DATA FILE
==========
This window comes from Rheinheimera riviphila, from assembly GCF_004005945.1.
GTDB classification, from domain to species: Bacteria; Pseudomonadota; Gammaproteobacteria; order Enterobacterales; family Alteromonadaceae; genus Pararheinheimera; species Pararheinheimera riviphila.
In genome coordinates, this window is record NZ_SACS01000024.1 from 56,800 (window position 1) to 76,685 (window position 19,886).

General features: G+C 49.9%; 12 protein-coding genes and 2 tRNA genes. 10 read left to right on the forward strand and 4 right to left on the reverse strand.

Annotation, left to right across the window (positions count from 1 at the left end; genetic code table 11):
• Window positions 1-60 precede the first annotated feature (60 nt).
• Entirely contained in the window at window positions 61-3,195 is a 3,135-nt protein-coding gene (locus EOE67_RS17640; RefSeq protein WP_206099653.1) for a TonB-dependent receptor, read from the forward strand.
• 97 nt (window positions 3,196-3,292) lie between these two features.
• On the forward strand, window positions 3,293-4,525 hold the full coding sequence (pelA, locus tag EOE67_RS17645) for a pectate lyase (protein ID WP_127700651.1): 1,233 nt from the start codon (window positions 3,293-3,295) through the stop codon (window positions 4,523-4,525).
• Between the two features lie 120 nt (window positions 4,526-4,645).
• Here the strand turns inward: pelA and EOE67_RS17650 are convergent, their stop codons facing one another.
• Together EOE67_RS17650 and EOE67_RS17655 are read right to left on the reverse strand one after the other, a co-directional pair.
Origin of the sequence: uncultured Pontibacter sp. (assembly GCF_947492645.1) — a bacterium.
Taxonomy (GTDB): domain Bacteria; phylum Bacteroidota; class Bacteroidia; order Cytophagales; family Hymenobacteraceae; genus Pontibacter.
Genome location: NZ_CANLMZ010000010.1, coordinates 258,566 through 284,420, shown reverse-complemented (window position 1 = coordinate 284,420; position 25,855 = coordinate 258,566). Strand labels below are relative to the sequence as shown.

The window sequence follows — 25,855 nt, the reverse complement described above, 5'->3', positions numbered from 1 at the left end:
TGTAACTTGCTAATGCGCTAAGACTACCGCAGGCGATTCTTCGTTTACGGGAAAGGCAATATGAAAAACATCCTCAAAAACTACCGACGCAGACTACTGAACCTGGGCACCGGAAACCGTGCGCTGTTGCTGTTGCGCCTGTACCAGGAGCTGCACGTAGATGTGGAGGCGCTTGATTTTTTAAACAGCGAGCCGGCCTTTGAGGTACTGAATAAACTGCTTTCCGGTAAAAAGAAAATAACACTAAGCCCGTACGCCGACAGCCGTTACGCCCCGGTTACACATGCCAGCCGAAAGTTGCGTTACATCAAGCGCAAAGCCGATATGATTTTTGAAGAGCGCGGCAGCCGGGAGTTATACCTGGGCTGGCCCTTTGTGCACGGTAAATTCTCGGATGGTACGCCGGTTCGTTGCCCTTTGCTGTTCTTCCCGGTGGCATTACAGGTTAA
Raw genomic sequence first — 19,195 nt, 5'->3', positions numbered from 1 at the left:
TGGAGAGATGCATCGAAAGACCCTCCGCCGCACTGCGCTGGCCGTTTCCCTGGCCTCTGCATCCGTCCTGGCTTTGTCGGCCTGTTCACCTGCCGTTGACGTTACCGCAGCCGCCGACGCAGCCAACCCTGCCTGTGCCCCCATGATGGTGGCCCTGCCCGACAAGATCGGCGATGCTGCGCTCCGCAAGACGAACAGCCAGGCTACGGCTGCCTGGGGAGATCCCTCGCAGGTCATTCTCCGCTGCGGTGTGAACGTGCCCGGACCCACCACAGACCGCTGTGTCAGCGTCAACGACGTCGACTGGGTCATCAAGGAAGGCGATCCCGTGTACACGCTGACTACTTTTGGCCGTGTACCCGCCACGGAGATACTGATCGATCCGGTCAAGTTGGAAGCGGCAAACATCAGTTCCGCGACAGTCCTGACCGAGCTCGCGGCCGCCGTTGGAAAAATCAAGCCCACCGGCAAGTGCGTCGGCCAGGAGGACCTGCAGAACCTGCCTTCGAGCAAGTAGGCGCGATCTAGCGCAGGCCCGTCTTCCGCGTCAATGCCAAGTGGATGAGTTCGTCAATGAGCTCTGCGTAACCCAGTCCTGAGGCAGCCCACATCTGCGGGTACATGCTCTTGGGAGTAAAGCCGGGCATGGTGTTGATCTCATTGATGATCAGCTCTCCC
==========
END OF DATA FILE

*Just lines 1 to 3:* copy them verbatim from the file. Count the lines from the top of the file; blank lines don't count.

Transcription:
This window comes from Rheinheimera riviphila, from assembly GCF_004005945.1.
GTDB classification, from domain to species: Bacteria; Pseudomonadota; Gammaproteobacteria; order Enterobacterales; family Alteromonadaceae; genus Pararheinheimera; species Pararheinheimera riviphila.
In genome coordinates, this window is record NZ_SACS01000024.1 from 56,800 (window position 1) to 76,685 (window position 19,886).